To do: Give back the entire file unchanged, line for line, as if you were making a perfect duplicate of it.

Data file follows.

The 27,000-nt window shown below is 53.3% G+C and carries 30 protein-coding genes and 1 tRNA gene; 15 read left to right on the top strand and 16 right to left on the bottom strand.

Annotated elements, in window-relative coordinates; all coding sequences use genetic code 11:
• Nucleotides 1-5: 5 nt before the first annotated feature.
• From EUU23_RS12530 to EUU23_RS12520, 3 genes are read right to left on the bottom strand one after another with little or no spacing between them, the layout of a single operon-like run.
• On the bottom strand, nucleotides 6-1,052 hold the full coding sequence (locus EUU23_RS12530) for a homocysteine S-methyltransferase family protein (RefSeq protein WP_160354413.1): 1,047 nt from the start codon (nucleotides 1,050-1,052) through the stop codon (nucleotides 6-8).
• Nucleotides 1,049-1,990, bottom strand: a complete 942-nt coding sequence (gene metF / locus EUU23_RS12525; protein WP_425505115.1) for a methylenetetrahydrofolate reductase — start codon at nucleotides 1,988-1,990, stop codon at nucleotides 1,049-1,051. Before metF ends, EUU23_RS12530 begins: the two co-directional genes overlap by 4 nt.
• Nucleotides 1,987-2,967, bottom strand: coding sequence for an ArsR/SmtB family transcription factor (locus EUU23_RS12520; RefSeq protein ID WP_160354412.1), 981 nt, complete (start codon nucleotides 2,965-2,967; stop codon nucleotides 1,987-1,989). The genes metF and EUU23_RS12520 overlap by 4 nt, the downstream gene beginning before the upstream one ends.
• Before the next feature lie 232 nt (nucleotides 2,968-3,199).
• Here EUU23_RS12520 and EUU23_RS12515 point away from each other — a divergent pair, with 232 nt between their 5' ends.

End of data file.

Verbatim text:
The 27,000-nt window shown below is 53.3% G+C and carries 30 protein-coding genes and 1 tRNA gene; 15 read left to right on the top strand and 16 right to left on the bottom strand.

Annotated elements, in window-relative coordinates; all coding sequences use genetic code 11:
• Nucleotides 1-5: 5 nt before the first annotated feature.
• From EUU23_RS12530 to EUU23_RS12520, 3 genes are read right to left on the bottom strand one after another with little or no spacing between them, the layout of a single operon-like run.
• On the bottom strand, nucleotides 6-1,052 hold the full coding sequence (locus EUU23_RS12530) for a homocysteine S-methyltransferase family protein (RefSeq protein WP_160354413.1): 1,047 nt from the start codon (nucleotides 1,050-1,052) through the stop codon (nucleotides 6-8).
• Nucleotides 1,049-1,990, bottom strand: a complete 942-nt coding sequence (gene metF / locus EUU23_RS12525; protein WP_425505115.1) for a methylenetetrahydrofolate reductase — start codon at nucleotides 1,988-1,990, stop codon at nucleotides 1,049-1,051. Before metF ends, EUU23_RS12530 begins: the two co-directional genes overlap by 4 nt.
• Nucleotides 1,987-2,967, bottom strand: coding sequence for an ArsR/SmtB family transcription factor (locus EUU23_RS12520; RefSeq protein ID WP_160354412.1), 981 nt, complete (start codon nucleotides 2,965-2,967; stop codon nucleotides 1,987-1,989). The genes metF and EUU23_RS12520 overlap by 4 nt, the downstream gene beginning before the upstream one ends.
• Before the next feature lie 232 nt (nucleotides 2,968-3,199).
• Here EUU23_RS12520 and EUU23_RS12515 point away from each other — a divergent pair, with 232 nt between their 5' ends.